The USA also calculates that pushing Pakistan army too far into Waziristan could be counterproductive and may bring more instability than planned. According to Christine Fair, elements of Pakistan’s erstwhile ‘jihadi’ proxies have refocused their efforts to sustain a bloody war on Pakistan itself. She says that such disturbing mobilization should give pause to those who champion the causes of the “silent moderate majority” in Pakistan. This explains a veiled existential threat that non-state actors pose to US adventurism into Pakistan and the reason why focus remains on its ‘jihadi’ nexus and the Mumbai bombing.
Consequently, the USA could end up following a containment policy of Pakistan through economic manipulation, symbols of threat and outright coercion including limited Cold Start raids. It is expected that as Pakistan becomes weaker, it will also become pliable. The ultimate mismanagement will unleash implosion, parochialism, division of the country and lead to an international intervention. The issue of Punjab as a bastion of a strong army and Pakistani nukes would be settled for good. Pakistan’s geography could be redrawn. But laced within this simple narrative are dynamics that could explode the entire region and, therefore, the efficacy of working through proxies in Pakistan.
The government’s intransigence in not opening NATO land routes has relevance to the theory of uncontrolled demolition, which neither suits it nor the USA. Knowing that in diplomacy, the secretaries and under secretaries draft and finalize agreements well in advance of the political ceremonies, this political bravery deflects all the effects of this stubbornness on the people and armed forces. Any haste may lead to a popular reaction within and upset the US scheme of sequential events in Pakistan focused exclusively on the army and the nuclear capability.
The army actually feels convinced that the US has stabbed it more than once in the back and the times of GHQ-Pentagon romance are over. The container traffic has resulted in the proliferation of US weapons and linkages with the ongoing insurgencies in Pakistan. Yet, it has persisted with military diplomacy and kept communications open. According to Fair, the attainment of common strategic objectives in the PAk-US relations has been overcast by divergence over security issues. With its hands full, the army is not keen to be sucked into any new conflict. It will wait and see how the dynamics within Pakistan shape themselves and may choose to work invisibly.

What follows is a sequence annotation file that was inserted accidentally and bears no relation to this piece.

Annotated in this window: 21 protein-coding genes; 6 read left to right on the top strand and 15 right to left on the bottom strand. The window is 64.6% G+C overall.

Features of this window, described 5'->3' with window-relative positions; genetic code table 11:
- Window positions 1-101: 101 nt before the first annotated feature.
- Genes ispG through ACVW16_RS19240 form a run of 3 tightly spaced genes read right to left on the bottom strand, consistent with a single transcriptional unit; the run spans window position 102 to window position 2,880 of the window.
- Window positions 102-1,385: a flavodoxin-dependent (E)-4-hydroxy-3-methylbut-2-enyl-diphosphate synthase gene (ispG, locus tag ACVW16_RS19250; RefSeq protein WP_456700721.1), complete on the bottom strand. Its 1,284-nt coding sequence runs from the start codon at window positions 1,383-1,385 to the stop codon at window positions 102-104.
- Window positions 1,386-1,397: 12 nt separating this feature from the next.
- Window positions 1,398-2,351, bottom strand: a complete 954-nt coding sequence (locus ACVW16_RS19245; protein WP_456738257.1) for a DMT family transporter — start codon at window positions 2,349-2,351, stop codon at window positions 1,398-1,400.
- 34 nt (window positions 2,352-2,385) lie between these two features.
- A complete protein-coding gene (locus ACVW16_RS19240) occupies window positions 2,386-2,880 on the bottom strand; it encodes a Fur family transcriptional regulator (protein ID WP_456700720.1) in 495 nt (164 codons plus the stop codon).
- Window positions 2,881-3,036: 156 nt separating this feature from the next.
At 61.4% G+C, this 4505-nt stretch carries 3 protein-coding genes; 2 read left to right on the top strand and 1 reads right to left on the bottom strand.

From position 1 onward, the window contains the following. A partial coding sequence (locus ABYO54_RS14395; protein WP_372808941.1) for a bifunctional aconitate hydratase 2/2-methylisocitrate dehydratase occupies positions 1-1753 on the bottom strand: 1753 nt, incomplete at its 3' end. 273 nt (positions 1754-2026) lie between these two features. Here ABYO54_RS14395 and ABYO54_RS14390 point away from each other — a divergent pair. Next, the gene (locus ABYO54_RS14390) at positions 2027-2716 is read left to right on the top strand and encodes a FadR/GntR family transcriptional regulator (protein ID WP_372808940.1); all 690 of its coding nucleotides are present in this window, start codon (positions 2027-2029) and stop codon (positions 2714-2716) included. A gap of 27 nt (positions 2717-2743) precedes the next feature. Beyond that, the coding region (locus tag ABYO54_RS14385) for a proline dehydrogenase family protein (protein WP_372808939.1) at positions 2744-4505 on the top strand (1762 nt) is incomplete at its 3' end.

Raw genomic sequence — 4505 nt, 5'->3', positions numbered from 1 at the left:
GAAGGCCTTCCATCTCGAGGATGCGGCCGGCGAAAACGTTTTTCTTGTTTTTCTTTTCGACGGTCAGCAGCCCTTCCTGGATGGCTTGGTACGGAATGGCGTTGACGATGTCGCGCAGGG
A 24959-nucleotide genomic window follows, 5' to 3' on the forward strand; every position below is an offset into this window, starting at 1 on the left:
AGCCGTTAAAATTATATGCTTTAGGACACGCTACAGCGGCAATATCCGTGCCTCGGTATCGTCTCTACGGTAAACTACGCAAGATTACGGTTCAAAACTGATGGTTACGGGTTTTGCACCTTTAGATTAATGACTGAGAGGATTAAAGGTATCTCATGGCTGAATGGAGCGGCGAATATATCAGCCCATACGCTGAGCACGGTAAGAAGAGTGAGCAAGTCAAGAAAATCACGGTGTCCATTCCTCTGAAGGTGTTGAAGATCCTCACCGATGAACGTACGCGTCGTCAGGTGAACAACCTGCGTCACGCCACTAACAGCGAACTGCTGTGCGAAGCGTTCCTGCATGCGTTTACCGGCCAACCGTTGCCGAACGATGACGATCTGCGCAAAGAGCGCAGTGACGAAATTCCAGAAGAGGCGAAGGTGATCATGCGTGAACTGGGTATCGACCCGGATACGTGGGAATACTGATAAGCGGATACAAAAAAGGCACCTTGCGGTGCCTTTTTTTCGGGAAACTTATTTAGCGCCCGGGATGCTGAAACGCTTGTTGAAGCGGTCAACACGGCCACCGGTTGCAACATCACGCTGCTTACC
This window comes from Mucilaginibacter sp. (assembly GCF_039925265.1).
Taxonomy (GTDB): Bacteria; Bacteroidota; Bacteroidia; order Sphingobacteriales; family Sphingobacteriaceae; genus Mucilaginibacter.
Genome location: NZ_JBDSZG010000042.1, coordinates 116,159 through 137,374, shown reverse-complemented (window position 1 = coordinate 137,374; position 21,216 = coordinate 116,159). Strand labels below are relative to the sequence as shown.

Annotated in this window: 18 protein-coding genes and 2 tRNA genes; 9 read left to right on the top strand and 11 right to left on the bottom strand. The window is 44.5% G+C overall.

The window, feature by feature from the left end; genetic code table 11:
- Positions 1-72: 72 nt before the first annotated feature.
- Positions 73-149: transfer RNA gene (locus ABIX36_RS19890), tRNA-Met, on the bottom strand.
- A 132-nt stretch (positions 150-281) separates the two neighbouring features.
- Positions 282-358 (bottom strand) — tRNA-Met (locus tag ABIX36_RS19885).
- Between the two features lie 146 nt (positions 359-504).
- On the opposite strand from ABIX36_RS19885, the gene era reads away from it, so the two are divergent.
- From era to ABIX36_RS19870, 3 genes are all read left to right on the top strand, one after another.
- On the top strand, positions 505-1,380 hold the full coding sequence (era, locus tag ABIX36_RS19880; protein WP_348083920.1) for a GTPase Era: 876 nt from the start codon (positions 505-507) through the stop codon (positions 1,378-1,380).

By choosing this option, the pressure on Pakistan army is likely to increase through drones, sponsored militant activities particularly in Baluchistan and posturing. The arrest of the Mumbai mastermind, fresh offensives into Dir/Chitral from bases in north Afghanistan and presence of a US carrier off Gawadar are some of the implied threats. In case the issue of GLOCs cannot be resolved, raids into Pakistan will intensify. In a worst firebreak point, the naval quarantine of Pakistan cannot be ruled out. Opening of a corridor through Baluchistan alluded in my Op-ed titled Pakistan’s Future War could not be farfetched? This is how Pakistan’s Long War will be fought step by step.
Pakistan has reached a point where democracy as revenge is counterproductive. Every event is set to move in concert with US designs, unless the Supreme Court finally decides that the present dispensation is no more in the national interests of Pakistan; a question for Pakistan’s legal experts to ponder and liberals to rue.
The writer is a retired officer of Pakistan Army and a political economist. He can be reached at Email: firstname.lastname@example.org